I had jury duty the other week, so I did a lot of my work ahead of time. I was selected to serve on a three week trial five or six years ago, so I was planning for the worst. Since my weekends are usually reserved for picnics, naps, binging on our favorite shows, book reading, laundry, and cleaning, I didn’t want to have to add work to that list. Plus, no matter how busy the work week is, I like to have two full days off. I’ve even been trying to take a day or two off from social media each week.
As much as I’d rather not include laundry and cleaning in my weekend’s plans, they need to be done. I have my chores and Tim has his, leaving the house reasonably tidy, but usually covered with dog fur no matter how often we vacuum (we have a dog who sheds year round). Over the past few months I’ve tried to avoid using the dryer. It’s been hot enough that the clothes usually dry faster outside anyways. I love the way they smell, plus it’s free. When I do dry clothes in the dryer I love to add a little sachet of lavender. I don’t use fabric softeners or dryer sheets, and if at all possible our detergent is unscented. This is my only trick for nice smelling clothes.
Another thing I’ve used lavender for is to sprinkle on the floor before vacuuming. This was especially helpful when we lived in a carpeted apartment with a dog. The smell of lavender refreshed the room. I’ve read that you can sprinkle it with a bit of baking soda and cornstarch and leave it overnight, then vacuum it up in the morning. (1) I’ve never tried this though. Our indoor dog would have just laid in it and made a mess.
Lavender is a soothing herb and is said to help with relaxation and anxiety. It’s supposed to help you sleep. So you can make another sachet to keep by the bedside to sniff before taking a snooze.
If you’re looking to add a nice scent to your homemade cleaning products, there are many herbs that would be great, just for the smell of it. Mint, basil, thyme, and rosemary, for example. But, many herbs bring cleansing and disinfecting properties too, “like myrrh, peppermint, thyme, rosemary, lavender, mint, cloves, and eucalyptus.” (1) “Basil, bay, cardamom, clove, coriander, eucalyptus, ginger, hyssop, lavender, lemongrass, oregano, peppermint, rose geranium, rosemary, sage, spearmint, and thyme are cleaning powerhouses. All contain a multitude of plant chemicals that possess antibacterial, anti-fungal, antiseptic, and antiviral actions.” (2) And “chamomile, when made into a tea and cooled, works quite well as a fungicide.” (3)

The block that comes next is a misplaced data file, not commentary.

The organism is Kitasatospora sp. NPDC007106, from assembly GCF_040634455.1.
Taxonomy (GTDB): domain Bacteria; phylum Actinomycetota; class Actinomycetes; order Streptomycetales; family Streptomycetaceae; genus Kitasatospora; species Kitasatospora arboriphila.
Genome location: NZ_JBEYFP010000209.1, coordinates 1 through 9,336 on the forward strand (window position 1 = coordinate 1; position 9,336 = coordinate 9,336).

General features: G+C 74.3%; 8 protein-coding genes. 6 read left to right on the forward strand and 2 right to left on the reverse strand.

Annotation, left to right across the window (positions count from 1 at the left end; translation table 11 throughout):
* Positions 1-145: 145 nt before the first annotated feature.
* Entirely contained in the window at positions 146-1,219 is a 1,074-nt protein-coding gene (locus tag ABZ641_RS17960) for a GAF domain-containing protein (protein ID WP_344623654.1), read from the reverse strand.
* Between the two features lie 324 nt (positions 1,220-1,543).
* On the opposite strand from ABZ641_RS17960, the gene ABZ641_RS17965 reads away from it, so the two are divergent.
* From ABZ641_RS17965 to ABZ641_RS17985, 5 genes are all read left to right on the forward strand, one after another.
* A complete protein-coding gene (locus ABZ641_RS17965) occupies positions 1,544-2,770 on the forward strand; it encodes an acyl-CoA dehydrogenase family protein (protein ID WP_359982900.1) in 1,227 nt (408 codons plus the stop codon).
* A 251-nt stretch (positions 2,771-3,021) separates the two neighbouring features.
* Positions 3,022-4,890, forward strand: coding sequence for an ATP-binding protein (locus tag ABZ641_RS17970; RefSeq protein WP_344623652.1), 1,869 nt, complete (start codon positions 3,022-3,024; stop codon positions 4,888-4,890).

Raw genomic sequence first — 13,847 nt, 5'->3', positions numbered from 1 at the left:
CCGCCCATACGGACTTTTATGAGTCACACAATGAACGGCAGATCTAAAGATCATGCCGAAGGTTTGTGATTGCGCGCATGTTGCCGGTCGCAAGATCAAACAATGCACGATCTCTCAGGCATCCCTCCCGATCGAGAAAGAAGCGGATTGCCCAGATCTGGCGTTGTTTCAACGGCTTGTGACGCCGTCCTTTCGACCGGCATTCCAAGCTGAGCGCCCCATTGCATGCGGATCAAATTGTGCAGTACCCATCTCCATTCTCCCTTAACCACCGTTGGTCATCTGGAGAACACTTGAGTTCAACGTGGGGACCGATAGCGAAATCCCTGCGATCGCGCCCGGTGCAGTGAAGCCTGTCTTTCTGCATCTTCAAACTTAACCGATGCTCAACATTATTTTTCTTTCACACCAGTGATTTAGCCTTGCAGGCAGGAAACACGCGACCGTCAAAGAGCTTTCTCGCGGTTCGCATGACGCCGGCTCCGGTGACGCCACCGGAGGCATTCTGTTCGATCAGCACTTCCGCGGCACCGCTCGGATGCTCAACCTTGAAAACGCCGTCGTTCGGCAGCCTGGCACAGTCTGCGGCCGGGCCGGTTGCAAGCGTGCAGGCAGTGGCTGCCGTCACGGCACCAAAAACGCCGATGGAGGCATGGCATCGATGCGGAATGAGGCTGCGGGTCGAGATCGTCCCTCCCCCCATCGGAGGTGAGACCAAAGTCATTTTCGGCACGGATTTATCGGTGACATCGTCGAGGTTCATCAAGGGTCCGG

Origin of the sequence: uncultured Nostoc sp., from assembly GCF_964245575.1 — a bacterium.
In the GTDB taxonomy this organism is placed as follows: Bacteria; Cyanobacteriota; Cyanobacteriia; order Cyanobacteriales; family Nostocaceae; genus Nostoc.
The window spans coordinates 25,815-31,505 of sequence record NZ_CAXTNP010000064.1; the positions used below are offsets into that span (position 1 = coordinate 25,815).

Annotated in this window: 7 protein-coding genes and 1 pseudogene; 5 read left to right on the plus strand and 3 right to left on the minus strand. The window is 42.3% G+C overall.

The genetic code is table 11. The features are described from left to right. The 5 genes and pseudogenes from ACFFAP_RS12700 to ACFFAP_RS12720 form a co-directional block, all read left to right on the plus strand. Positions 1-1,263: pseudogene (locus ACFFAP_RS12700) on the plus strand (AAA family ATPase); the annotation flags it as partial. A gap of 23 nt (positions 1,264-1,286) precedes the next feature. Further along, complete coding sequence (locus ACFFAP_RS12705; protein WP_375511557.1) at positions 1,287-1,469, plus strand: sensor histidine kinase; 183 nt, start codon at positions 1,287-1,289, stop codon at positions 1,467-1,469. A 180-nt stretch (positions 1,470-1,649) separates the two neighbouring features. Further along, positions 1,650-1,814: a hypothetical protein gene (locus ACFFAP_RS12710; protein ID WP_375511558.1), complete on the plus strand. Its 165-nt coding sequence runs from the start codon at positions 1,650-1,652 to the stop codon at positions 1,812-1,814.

Another great way to use herbs is as an air freshener. Basil leaves and flowers can be crushed and left out (and the seeds from the flowers can be saved to plant in your garden the following year). Mint would freshen nicely too. Citrus peels (lemon, orange, grapefruit) can be grated or shredded and left out or added to a garbage disposal.
Many years ago we had a problem with ants. I didn’t want to use chemicals, so I was thrilled to find a spray that was made mostly of mint. Yes, mint is said to be a pest deterrent. Ants don’t like it, and supposedly neither do mosquitos or rodents (I haven’t tested these last two, just read about it). (3)
In addition to these beneficial herbs, there are some other things that I like to make sure I have in the cleaning cabinet:
“Distilled white vinegar (which contains acetic acid) has antifungal and antimicrobial properties and can eliminate mineral deposits from sink and bathtub fixtures, as well as cookware.” (2)
Lemon juice “kills germs on countertops, cutting boards, and more.” (2) A halved lemon (that’s already been juiced) works great with some baking soda to scrub the sink. I like to pour a bit of baking soda and then some vinegar down the drain to clean it and kill any fruit flies that may be living there.
“Baking soda deodorizes and dissolves grease and dirt. Mixed with other ingredients, it makes a gentle but effective scrub.” (2)
I use tea tree oil (which has antibacterial, antiviral, and anti-fungal properties (2)) for cuts and blemishes, and I’ve got some in a spray bottle for cleaning.
You can also make your own essential oils (I found these two recipes) and teas, which can be added to water and used as cleaners or room fresheners. I might try making some Herbal Vinegar Cleanser (using lavender and thyme). There are many sites with tips and recipes for homemade cleaners (like this one), so I’m going to take some of the tricks that I’m learning and make some sprays with water, vinegar, and herbs.
It can be a little bit overwhelming, so starting with a couple things and expanding from there sounds like a good plan for me. Do you have any tips and tricks for natural cleaning around the home? Do share!